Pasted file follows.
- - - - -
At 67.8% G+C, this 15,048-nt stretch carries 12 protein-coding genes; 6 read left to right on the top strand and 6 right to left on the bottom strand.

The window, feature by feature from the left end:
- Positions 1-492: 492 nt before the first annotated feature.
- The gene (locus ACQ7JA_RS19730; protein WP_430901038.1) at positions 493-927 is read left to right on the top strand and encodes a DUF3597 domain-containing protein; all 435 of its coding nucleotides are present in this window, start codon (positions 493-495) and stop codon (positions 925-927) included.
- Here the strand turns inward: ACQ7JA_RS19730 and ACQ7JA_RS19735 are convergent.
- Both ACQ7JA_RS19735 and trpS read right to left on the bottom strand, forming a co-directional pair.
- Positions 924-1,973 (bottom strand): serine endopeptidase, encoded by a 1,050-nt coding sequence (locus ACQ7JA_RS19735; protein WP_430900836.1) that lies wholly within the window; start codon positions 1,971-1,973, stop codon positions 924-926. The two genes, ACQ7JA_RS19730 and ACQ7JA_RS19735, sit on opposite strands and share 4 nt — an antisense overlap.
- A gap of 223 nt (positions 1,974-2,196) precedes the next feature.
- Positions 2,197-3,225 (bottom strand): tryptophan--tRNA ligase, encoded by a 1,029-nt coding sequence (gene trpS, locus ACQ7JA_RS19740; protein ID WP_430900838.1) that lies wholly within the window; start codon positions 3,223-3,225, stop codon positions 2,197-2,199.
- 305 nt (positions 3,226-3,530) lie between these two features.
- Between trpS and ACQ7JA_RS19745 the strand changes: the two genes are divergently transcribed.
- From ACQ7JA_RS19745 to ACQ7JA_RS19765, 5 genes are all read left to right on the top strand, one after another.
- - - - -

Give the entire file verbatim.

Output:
At 67.8% G+C, this 15,048-nt stretch carries 12 protein-coding genes; 6 read left to right on the top strand and 6 right to left on the bottom strand.

The window, feature by feature from the left end:
- Positions 1-492: 492 nt before the first annotated feature.
- The gene (locus ACQ7JA_RS19730; protein WP_430901038.1) at positions 493-927 is read left to right on the top strand and encodes a DUF3597 domain-containing protein; all 435 of its coding nucleotides are present in this window, start codon (positions 493-495) and stop codon (positions 925-927) included.
- Here the strand turns inward: ACQ7JA_RS19730 and ACQ7JA_RS19735 are convergent.
- Both ACQ7JA_RS19735 and trpS read right to left on the bottom strand, forming a co-directional pair.
- Positions 924-1,973 (bottom strand): serine endopeptidase, encoded by a 1,050-nt coding sequence (locus ACQ7JA_RS19735; protein WP_430900836.1) that lies wholly within the window; start codon positions 1,971-1,973, stop codon positions 924-926. The two genes, ACQ7JA_RS19730 and ACQ7JA_RS19735, sit on opposite strands and share 4 nt — an antisense overlap.
- A gap of 223 nt (positions 1,974-2,196) precedes the next feature.
- Positions 2,197-3,225 (bottom strand): tryptophan--tRNA ligase, encoded by a 1,029-nt coding sequence (gene trpS, locus ACQ7JA_RS19740; protein ID WP_430900838.1) that lies wholly within the window; start codon positions 3,223-3,225, stop codon positions 2,197-2,199.
- 305 nt (positions 3,226-3,530) lie between these two features.
- Between trpS and ACQ7JA_RS19745 the strand changes: the two genes are divergently transcribed.
- From ACQ7JA_RS19745 to ACQ7JA_RS19765, 5 genes are all read left to right on the top strand, one after another.